Friday, January 16, 2009

Borrowing & Spending Our Way To Prosperity

The Lehmann Letter ©

Today’s San Francisco Chronicle reported (
that the University of California’s Christina Romer, President-elect Obama’s nominee to head the Council of Economic Advisors, endorsed the House of Representative’s $825 billion stimulus package. Testifying at her confirmation hearing before the Senate Banking Committee, Prof. Romer said that her chief task will be to “ensure that the tragedy of the 1930s is not repeated.”

House Republicans were not so sure, as the Chronicle article reported:

"’Oh, my God,’ said House Republican leader John Boehner, R-Ohio. ‘It appears my Democratic colleagues think they can borrow and spend their way back to prosperity.’"

As a matter of fact, they do. And they are correct.

Our economy depends upon rising borrowing and spending for its health. Try to imagine residential construction without mortgage borrowing or auto sales without consumer credit. You know that’s grim because housing and autos’ decline are at the heart of today’s problem. Consumer demand grew robustly from 2002 through 2007 because households borrowed liberally to build new homes and buy new cars. Now that their borrowing and spending has waned, who will pick up the slack?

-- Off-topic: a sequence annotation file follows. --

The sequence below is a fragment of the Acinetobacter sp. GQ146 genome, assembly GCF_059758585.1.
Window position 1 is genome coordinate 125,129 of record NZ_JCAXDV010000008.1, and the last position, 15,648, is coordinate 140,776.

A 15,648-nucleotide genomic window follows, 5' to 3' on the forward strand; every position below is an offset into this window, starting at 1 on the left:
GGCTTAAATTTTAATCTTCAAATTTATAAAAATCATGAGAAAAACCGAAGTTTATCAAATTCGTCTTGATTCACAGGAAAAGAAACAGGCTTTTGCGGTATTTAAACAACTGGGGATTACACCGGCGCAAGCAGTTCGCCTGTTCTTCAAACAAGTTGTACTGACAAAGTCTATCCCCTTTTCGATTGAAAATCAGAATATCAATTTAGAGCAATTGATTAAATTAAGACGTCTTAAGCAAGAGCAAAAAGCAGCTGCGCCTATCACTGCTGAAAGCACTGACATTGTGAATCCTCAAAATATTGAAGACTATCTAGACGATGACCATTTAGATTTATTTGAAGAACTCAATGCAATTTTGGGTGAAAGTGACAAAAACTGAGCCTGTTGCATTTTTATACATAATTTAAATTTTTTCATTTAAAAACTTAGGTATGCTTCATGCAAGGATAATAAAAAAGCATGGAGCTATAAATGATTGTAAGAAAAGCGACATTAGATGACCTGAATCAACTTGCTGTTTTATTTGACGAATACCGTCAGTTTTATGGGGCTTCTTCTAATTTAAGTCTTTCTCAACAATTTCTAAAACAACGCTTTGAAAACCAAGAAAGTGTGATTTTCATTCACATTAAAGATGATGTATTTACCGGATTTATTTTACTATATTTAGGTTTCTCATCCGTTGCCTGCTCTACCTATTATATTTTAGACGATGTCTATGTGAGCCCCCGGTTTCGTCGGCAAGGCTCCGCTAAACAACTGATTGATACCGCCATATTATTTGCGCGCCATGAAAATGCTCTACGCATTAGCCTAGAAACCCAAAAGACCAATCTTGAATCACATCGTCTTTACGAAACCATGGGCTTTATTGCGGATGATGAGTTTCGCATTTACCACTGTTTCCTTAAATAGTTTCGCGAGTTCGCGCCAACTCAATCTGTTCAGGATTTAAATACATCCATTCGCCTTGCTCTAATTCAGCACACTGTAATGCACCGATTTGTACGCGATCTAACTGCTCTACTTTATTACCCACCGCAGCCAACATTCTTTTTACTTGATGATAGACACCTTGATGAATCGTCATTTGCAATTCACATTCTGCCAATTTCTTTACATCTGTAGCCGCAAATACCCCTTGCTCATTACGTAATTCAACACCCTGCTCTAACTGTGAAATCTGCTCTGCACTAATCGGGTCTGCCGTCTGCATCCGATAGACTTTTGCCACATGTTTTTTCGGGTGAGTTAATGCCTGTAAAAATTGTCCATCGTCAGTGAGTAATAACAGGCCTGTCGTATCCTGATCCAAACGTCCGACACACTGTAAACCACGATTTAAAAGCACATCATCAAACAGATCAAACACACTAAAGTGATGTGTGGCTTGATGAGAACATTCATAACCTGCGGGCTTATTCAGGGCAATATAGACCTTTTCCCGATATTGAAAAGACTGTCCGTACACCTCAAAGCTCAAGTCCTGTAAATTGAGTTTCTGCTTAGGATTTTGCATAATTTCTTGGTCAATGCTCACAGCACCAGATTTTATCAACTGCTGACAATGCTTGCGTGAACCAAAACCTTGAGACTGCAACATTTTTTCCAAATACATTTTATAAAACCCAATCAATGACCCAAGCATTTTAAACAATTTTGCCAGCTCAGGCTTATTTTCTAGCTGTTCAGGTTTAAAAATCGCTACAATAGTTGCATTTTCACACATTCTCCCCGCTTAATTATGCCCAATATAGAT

We can’t reasonably expect business to fill the breach. Why should industry borrow to build new facilities or buy new equipment when demand for its products is falling?

That leaves the federal government. Not even state and local government can help since most state constitutions prohibit deficit spending. So Uncle Sam must pick up the slack and borrow and spend our way out of the slump.

WWII proved the point. Massive borrowing and spending lifted us completely out of the Great Depression and into full employment. It doesn’t matter upon what we spend the funds. Even if it’s war goods that have no peacetime purpose; it’s spending that counts.

Some erroneously contend that this approach was tried during the New Deal and found wanting because unemployment remained substantial throughout the 1930s. We had to wait, this red herring continues, for WWII to pull us out of the ditch.

Not true. New Deal deficit spending would have worked had it been larger: $10 billion annually of government spending supported by $2 billion of borrowing during the 1930s paled in comparison to $100 billion annually of government spending buttressed by $50 billion of borrowing during WWII. Had New Deal borrowing and spending reached WWII levels, the Great Depression might have ended in 1934. Unfortunately, only wartime justified the requisite effort.

We see something similar today. Over a trillion dollars will be spent on the war in Iraq. So far the stimulus package is short of that.

© 2009 Michael B. Lehmann

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